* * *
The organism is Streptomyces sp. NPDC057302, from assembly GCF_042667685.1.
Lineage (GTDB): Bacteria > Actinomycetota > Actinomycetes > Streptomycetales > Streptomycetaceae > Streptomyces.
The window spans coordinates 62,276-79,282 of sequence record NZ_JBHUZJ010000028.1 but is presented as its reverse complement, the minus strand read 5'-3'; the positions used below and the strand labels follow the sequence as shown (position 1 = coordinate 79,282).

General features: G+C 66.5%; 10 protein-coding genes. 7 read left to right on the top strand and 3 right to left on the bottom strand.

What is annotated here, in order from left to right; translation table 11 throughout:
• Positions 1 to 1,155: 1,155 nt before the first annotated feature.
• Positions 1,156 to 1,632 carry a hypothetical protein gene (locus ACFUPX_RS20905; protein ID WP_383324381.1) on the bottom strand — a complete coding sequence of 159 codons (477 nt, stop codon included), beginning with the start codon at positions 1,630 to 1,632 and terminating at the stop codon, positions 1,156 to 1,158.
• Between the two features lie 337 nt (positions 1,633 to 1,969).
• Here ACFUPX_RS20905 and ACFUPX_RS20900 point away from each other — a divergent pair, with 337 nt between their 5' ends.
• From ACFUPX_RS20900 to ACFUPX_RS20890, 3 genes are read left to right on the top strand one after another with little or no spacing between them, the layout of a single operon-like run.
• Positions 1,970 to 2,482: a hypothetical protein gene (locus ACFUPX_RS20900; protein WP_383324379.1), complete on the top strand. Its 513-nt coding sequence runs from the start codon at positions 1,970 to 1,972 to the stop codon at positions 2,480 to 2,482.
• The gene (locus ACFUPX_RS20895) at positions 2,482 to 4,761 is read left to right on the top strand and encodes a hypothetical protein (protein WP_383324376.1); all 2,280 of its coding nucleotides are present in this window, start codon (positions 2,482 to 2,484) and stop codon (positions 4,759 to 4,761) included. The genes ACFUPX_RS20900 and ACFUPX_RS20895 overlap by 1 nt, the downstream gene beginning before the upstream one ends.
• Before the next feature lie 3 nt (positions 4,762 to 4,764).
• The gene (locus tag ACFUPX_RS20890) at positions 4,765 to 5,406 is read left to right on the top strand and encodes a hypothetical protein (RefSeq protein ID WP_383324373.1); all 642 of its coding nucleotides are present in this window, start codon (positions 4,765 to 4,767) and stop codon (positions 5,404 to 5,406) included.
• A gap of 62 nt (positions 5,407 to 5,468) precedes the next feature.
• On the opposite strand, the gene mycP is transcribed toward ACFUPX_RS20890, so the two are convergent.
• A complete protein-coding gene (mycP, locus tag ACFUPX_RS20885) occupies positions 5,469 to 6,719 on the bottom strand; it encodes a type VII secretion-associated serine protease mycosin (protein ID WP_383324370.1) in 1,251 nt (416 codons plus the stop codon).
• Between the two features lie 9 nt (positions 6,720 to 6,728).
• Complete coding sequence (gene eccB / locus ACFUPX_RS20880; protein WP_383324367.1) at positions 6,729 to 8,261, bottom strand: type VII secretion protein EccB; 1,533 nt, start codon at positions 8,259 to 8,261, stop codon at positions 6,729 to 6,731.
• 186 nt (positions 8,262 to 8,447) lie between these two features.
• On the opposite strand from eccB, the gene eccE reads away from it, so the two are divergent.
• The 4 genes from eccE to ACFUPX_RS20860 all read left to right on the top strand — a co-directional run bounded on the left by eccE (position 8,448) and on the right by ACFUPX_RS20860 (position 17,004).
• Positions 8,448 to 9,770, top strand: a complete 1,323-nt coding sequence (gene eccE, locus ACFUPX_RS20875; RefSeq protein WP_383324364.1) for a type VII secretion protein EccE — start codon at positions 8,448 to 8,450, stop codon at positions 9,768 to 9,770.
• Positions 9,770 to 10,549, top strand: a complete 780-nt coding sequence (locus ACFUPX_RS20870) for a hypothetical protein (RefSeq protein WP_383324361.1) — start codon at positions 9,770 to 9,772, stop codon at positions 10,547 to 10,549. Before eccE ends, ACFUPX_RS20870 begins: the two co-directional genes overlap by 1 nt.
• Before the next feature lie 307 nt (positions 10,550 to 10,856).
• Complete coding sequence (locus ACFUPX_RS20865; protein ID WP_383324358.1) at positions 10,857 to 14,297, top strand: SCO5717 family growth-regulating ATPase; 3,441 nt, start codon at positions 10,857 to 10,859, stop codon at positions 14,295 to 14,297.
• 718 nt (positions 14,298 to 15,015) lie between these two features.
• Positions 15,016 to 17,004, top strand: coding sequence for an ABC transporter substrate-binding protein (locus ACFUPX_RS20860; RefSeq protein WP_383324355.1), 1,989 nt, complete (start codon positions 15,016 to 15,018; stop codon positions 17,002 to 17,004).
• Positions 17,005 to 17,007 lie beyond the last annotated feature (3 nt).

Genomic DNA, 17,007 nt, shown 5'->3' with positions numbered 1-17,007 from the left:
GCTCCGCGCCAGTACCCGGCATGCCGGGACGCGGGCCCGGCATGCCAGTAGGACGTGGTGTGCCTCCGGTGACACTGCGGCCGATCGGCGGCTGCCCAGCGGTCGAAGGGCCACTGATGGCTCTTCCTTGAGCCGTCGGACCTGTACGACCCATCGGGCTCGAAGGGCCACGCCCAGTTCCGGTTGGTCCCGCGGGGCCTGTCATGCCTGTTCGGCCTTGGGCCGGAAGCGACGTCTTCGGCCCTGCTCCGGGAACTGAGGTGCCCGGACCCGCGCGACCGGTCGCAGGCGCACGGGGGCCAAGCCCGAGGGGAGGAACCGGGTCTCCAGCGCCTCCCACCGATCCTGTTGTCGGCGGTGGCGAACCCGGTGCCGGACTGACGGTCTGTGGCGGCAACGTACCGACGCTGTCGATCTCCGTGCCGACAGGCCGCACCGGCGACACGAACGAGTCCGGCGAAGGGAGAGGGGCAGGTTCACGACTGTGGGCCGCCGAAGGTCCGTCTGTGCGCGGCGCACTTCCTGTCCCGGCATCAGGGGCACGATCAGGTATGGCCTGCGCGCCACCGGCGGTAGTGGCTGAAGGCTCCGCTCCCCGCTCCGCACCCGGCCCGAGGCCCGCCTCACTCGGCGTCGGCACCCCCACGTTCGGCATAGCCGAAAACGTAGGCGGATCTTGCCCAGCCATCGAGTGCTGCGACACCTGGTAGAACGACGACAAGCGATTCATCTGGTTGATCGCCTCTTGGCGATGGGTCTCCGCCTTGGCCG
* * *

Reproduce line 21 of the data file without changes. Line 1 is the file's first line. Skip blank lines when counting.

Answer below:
• On the opposite strand from eccB, the gene eccE reads away from it, so the two are divergent.